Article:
Since being sanctioned by the West Africa bloc ECOWAS for failure to organize elections, Mali’s military rulers have taken a hard stance against countries, including France, that backed the sanctions.

France has led the multi-nation military intervention in Mali since 2013, when forces arrived to take back the north from Islamist control.

This week, Mali ordered a recently arrived Danish contingent of the European Takuba task force to “withdraw immediately” from Malian territory.

The government also accused France of breaching Malian airspace by flying a military plane from Gao in northern Mali to neighboring Ivory Coast without notifying Malian authorities.

Mali has acknowledged a degree of cooperation with official Russian trainers, but denies accusations that they are cooperating with the Wagner Group, a military contracting agency widely believed to have links to the Russian government.

Ornella Moderan, head of the Sahel Program at the Institute for Security Studies in Bamako, says that though accusations of human rights abuses against the Wagner Group are concerning, Malians have also seen abuses from other military forces, including France, notably with a drone strike on a wedding in the town of Bounti last year that the U.N. says killed 19 civilians.

Moderan says the extensive Western intervention up until now has had a limited effect.

All of this has not stabilized or improved the situation, she says. On the contrary we have noticed in the last year a worsening of the security context. She says, there are more and more violent incidents, always with a lot of victims. It’s in this context, she adds, that we must put the will of the Malian transitional authorities, to try something else, to see if this something else can work.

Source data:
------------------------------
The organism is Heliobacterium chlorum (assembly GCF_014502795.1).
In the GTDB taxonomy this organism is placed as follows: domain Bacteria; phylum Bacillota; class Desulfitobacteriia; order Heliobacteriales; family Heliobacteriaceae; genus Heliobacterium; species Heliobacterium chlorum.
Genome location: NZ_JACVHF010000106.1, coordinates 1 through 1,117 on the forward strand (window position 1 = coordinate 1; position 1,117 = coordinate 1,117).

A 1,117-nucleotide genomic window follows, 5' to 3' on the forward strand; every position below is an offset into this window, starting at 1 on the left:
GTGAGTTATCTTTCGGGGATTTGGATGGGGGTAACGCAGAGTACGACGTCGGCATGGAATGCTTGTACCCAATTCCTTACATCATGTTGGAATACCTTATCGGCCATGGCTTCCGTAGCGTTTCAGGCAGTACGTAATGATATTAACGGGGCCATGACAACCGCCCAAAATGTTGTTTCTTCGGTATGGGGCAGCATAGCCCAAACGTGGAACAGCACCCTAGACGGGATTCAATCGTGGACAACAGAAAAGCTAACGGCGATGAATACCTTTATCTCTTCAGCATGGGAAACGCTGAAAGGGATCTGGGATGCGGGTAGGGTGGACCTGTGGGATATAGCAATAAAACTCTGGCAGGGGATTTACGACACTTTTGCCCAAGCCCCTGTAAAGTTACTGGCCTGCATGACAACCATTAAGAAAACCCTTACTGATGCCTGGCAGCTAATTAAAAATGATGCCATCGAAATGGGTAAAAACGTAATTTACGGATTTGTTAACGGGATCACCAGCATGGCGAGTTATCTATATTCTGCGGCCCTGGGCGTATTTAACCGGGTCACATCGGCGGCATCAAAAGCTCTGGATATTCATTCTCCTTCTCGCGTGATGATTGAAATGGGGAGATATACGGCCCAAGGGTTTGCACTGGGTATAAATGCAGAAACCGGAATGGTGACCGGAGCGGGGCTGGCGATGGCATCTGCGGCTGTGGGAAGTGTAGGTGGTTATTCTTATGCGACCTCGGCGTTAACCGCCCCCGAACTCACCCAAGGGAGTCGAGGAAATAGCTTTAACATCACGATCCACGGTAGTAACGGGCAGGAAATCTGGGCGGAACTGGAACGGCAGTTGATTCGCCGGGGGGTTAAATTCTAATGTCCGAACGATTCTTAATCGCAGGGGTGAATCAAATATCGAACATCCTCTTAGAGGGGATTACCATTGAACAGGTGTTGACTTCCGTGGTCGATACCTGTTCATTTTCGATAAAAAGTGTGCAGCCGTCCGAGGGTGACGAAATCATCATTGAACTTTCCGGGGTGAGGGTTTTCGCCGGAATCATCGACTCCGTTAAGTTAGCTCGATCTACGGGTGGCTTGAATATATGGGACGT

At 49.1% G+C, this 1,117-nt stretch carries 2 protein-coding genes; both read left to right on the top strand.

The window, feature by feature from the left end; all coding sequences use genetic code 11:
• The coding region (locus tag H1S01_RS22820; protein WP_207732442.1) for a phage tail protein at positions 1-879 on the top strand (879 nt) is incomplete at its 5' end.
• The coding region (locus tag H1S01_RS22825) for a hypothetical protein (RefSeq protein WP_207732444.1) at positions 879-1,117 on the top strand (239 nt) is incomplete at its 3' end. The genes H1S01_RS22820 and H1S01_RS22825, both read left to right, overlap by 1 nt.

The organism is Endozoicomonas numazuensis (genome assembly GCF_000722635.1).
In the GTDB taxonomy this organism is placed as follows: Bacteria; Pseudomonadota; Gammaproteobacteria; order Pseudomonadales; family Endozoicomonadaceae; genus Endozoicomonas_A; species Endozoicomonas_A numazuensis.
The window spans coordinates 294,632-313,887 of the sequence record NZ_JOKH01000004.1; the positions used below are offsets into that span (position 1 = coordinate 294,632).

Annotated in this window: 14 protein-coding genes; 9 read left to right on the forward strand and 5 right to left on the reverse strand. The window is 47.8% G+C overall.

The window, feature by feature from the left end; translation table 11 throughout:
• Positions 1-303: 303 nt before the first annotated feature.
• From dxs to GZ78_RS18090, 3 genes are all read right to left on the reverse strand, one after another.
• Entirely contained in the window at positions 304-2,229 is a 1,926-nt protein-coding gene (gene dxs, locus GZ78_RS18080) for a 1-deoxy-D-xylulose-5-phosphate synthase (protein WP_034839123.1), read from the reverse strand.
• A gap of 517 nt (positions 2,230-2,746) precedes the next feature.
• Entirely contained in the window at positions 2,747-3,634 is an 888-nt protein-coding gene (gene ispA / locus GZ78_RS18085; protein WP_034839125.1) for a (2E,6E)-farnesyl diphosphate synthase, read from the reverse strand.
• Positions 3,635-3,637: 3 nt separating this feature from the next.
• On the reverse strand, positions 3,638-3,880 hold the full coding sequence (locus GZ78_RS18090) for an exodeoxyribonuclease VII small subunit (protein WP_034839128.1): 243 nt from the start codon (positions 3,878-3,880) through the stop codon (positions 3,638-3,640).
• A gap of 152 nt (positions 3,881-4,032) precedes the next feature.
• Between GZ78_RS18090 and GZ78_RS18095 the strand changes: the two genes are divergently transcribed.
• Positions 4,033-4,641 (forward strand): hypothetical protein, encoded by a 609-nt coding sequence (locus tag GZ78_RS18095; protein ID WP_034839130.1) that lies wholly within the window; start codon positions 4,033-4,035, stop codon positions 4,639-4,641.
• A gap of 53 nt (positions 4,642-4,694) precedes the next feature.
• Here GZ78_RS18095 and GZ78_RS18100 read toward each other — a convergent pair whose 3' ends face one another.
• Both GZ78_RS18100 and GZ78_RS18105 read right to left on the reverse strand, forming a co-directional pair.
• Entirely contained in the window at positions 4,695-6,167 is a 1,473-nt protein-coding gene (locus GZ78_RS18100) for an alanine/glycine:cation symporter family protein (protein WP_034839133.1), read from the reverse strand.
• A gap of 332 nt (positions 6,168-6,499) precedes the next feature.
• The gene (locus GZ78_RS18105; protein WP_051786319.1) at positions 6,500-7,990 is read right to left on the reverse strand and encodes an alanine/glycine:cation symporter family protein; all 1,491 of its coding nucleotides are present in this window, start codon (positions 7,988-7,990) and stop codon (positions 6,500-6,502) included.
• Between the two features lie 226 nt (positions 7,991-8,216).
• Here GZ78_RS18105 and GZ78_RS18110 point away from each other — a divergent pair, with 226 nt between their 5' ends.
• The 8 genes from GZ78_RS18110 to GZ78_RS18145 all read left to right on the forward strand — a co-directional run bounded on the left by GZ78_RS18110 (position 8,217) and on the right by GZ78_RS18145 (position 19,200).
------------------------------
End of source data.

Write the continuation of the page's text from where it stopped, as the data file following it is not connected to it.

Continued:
Aly Tounkara, director of the Center for Security and Strategic Studies in the Sahel, a Bamako-based think tank, says that without the years of military intervention, the current situation could be even worse.

He says a Russian intervention may help in terms of military strength on the ground, but that this will have limited effect on long-term security.

He says he can’t see the Russian Federation giving millions for projects that will reduce community tensions, notably how to bring back all of these young people who have joined these radical violent groups, to resume social life, how to restart the economy that has been slowed down by insecurity. Regarding these issues, he adds, after these battles against radical groups, the Malian state will be stuck.

Alioune Tine, an independent U.N. expert on human rights in Mali, also emphasized the need for non-military solutions.

Now, he says, we must reflect after years of military intervention, if in reality the only way to intervene or to respond to the security problem in Mali is with the army? I think from this point of view, really, the answer is no. Maybe we have to find other means, political means, in order to get out of this Malian crisis.

Tine added it’s essential that a solution to the insecurity in Mali involve young people and women especially, and focus on development – not just more weapons and military strength.

Source: Voice of America

US Ambassador to Burkina Faso: Aid Cuts Possible After Coup

Burkina Faso’s coup leaders have yet to say if they will install a civilian or military leader after deposing President Roch Kaboré, who has since resigned formally. In an exclusive interview with VOA, U.S. Ambassador to Burkina Faso Sandra Clark says …